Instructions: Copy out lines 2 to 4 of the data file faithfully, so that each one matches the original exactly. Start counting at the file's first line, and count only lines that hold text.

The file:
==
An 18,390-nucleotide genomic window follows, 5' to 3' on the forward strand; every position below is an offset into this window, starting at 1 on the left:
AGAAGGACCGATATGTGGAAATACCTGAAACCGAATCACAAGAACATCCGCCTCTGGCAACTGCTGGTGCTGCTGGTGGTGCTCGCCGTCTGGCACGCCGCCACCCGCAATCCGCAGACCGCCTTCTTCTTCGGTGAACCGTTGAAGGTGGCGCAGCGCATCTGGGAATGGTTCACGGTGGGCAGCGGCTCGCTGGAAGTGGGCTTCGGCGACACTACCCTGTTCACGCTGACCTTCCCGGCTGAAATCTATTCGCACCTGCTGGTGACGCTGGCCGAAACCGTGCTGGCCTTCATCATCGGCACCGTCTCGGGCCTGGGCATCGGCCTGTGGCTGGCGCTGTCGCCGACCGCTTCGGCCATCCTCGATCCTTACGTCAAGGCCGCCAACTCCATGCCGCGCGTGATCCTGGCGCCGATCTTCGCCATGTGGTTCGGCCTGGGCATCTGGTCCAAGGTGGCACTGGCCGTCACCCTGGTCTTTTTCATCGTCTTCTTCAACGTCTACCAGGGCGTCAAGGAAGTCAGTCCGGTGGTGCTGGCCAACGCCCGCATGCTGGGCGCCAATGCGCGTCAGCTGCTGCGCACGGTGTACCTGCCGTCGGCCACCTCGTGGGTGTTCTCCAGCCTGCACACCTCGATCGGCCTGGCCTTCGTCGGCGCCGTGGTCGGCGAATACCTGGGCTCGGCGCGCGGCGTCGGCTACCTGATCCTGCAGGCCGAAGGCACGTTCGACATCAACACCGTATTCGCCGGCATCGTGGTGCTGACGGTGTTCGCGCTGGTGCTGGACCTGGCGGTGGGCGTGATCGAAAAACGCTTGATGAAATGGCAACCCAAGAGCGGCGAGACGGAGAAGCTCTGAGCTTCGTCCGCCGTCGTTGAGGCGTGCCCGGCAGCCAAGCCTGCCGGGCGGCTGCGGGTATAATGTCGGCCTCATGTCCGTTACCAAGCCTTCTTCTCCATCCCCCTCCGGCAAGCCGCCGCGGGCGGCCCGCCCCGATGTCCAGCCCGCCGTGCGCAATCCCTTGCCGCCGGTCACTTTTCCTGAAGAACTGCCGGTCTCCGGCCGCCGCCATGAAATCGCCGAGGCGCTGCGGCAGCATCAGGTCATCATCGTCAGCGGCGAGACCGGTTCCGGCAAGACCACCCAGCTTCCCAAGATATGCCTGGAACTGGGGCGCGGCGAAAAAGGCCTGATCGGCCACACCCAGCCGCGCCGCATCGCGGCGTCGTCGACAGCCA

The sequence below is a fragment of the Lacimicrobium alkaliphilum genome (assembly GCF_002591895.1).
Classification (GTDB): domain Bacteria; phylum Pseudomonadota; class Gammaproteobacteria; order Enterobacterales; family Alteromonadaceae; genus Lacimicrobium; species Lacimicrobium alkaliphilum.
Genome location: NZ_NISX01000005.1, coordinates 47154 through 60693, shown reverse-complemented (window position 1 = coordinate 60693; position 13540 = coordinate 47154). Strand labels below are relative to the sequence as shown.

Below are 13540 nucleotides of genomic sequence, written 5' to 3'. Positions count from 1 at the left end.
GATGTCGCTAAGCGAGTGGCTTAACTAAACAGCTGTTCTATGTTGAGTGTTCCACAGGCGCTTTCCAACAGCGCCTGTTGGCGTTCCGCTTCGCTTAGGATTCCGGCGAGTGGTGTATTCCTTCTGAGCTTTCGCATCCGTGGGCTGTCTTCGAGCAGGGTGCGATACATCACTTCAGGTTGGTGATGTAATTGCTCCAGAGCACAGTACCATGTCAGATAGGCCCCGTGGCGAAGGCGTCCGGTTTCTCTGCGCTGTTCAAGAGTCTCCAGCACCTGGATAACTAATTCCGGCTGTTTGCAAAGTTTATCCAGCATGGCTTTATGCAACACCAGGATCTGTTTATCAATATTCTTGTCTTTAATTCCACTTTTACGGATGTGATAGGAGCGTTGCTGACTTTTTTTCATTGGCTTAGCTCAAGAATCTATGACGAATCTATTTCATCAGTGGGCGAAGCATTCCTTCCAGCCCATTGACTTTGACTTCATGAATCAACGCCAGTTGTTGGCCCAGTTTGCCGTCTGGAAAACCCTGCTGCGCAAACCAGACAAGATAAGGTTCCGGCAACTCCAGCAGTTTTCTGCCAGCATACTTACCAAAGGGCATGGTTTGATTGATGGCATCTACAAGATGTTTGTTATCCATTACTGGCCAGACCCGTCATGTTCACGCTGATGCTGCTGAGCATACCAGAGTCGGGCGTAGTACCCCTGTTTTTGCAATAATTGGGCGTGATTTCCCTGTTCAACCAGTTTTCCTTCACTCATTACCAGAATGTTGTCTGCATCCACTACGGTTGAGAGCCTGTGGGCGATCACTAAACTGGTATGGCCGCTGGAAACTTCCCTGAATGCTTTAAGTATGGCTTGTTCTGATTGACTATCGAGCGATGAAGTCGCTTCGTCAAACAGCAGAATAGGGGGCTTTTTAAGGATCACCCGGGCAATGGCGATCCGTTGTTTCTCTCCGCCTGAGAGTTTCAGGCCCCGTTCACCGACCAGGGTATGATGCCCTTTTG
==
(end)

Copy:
AGAAGGACCGATATGTGGAAATACCTGAAACCGAATCACAAGAACATCCGCCTCTGGCAACTGCTGGTGCTGCTGGTGGTGCTCGCCGTCTGGCACGCCGCCACCCGCAATCCGCAGACCGCCTTCTTCTTCGGTGAACCGTTGAAGGTGGCGCAGCGCATCTGGGAATGGTTCACGGTGGGCAGCGGCTCGCTGGAAGTGGGCTTCGGCGACACTACCCTGTTCACGCTGACCTTCCCGGCTGAAATCTATTCGCACCTGCTGGTGACGCTGGCCGAAACCGTGCTGGCCTTCATCATCGGCACCGTCTCGGGCCTGGGCATCGGCCTGTGGCTGGCGCTGTCGCCGACCGCTTCGGCCATCCTCGATCCTTACGTCAAGGCCGCCAACTCCATGCCGCGCGTGATCCTGGCGCCGATCTTCGCCATGTGGTTCGGCCTGGGCATCTGGTCCAAGGTGGCACTGGCCGTCACCCTGGTCTTTTTCATCGTCTTCTTCAACGTCTACCAGGGCGTCAAGGAAGTCAGTCCGGTGGTGCTGGCCAACGCCCGCATGCTGGGCGCCAATGCGCGTCAGCTGCTGCGCACGGTGTACCTGCCGTCGGCCACCTCGTGGGTGTTCTCCAGCCTGCACACCTCGATCGGCCTGGCCTTCGTCGGCGCCGTGGTCGGCGAATACCTGGGCTCGGCGCGCGGCGTCGGCTACCTGATCCTGCAGGCCGAAGGCACGTTCGACATCAACACCGTATTCGCCGGCATCGTGGTGCTGACGGTGTTCGCGCTGGTGCTGGACCTGGCGGTGGGCGTGATCGAAAAACGCTTGATGAAATGGCAACCCAAGAGCGGCGAGACGGAGAAGCTCTGAGCTTCGTCCGCCGTCGTTGAGGCGTGCCCGGCAGCCAAGCCTGCCGGGCGGCTGCGGGTATAATGTCGGCCTCATGTCCGTTACCAAGCCTTCTTCTCCATCCCCCTCCGGCAAGCCGCCGCGGGCGGCCCGCCCCGATGTCCAGCCCGCCGTGCGCAATCCCTTGCCGCCGGTCACTTTTCCTGAAGAACTGCCGGTCTCCGGCCGCCGCCATGAAATCGCCGAGGCGCTGCGGCAGCATCAGGTCATCATCGTCAGCGGCGAGACCGGTTCCGGCAAGACCACCCAGCTTCCCAAGATATGCCTGGAACTGGGGCGCGGCGAAAAAGGCCTGATCGGCCACACCCAGCCGCGCCGCATCGCGGCGTCGTCGACAGCCA

The sequence below is a fragment of the Lacimicrobium alkaliphilum genome (assembly GCF_002591895.1).
Classification (GTDB): domain Bacteria; phylum Pseudomonadota; class Gammaproteobacteria; order Enterobacterales; family Alteromonadaceae; genus Lacimicrobium; species Lacimicrobium alkaliphilum.